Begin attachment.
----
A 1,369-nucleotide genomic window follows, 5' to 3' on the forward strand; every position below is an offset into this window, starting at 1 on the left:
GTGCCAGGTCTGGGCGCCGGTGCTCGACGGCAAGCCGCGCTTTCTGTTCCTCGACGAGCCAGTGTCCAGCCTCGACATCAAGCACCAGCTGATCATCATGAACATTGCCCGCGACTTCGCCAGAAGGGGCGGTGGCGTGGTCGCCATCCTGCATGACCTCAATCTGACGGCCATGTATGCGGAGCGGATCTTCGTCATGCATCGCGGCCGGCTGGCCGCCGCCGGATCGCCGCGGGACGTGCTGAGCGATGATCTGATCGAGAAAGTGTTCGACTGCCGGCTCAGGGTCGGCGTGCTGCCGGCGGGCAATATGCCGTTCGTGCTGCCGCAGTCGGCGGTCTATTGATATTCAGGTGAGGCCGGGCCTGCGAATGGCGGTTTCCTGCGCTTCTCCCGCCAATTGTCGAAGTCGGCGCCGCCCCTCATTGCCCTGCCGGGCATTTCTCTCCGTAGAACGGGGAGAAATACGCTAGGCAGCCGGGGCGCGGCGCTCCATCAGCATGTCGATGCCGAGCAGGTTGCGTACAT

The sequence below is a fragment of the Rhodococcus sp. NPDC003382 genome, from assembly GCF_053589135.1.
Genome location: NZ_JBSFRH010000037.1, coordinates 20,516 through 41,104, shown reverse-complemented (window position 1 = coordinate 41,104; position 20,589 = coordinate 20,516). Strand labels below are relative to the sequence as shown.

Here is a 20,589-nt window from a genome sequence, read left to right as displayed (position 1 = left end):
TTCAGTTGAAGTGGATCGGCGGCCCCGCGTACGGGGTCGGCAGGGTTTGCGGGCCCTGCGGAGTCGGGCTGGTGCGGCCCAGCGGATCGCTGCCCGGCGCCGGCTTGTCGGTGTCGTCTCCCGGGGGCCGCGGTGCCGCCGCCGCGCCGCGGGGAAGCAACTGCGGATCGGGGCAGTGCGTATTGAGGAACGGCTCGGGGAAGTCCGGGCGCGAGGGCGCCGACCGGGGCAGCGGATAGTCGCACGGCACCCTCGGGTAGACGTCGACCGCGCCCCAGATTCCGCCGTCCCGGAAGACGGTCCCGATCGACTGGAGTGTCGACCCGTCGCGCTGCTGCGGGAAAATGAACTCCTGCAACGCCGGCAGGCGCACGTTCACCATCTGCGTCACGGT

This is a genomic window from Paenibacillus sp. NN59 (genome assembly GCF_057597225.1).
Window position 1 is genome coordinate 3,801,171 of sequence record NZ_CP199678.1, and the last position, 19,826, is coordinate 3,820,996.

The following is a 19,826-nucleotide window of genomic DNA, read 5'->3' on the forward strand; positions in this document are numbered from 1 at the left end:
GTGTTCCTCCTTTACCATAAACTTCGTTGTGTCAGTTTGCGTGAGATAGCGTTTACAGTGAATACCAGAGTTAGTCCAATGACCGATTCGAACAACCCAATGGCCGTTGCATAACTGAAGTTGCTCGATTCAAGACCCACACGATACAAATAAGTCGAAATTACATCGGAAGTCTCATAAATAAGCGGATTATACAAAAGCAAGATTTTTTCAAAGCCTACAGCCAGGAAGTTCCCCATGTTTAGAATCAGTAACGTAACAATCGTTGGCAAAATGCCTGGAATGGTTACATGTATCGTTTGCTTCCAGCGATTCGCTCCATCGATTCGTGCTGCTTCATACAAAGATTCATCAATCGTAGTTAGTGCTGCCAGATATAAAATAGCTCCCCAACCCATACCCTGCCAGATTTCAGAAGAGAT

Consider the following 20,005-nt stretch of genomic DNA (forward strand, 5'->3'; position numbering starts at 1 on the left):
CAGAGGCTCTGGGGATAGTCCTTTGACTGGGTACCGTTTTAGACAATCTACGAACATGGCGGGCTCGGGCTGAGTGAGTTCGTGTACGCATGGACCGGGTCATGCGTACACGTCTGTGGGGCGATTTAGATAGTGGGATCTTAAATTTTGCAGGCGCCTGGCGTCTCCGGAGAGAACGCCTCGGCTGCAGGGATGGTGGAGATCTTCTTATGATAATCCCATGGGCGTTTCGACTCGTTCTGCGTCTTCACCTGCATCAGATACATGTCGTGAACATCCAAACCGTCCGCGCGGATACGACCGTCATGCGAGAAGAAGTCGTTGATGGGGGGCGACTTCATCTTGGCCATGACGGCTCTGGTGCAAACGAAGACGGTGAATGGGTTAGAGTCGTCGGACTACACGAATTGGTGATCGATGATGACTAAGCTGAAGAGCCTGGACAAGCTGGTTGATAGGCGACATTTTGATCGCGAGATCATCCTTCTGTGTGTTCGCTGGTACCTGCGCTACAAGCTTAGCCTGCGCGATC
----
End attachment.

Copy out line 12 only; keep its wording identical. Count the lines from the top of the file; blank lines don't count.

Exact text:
CAGAGGCTCTGGGGATAGTCCTTTGACTGGGTACCGTTTTAGACAATCTACGAACATGGCGGGCTCGGGCTGAGTGAGTTCGTGTACGCATGGACCGGGTCATGCGTACACGTCTGTGGGGCGATTTAGATAGTGGGATCTTAAATTTTGCAGGCGCCTGGCGTCTCCGGAGAGAACGCCTCGGCTGCAGGGATGGTGGAGATCTTCTTATGATAATCCCATGGGCGTTTCGACTCGTTCTGCGTCTTCACCTGCATCAGATACATGTCGTGAACATCCAAACCGTCCGCGCGGATACGACCGTCATGCGAGAAGAAGTCGTTGATGGGGGGCGACTTCATCTTGGCCATGACGGCTCTGGTGCAAACGAAGACGGTGAATGGGTTAGAGTCGTCGGACTACACGAATTGGTGATCGATGATGACTAAGCTGAAGAGCCTGGACAAGCTGGTTGATAGGCGACATTTTGATCGCGAGATCATCCTTCTGTGTGTTCGCTGGTACCTGCGCTACAAGCTTAGCCTGCGCGATC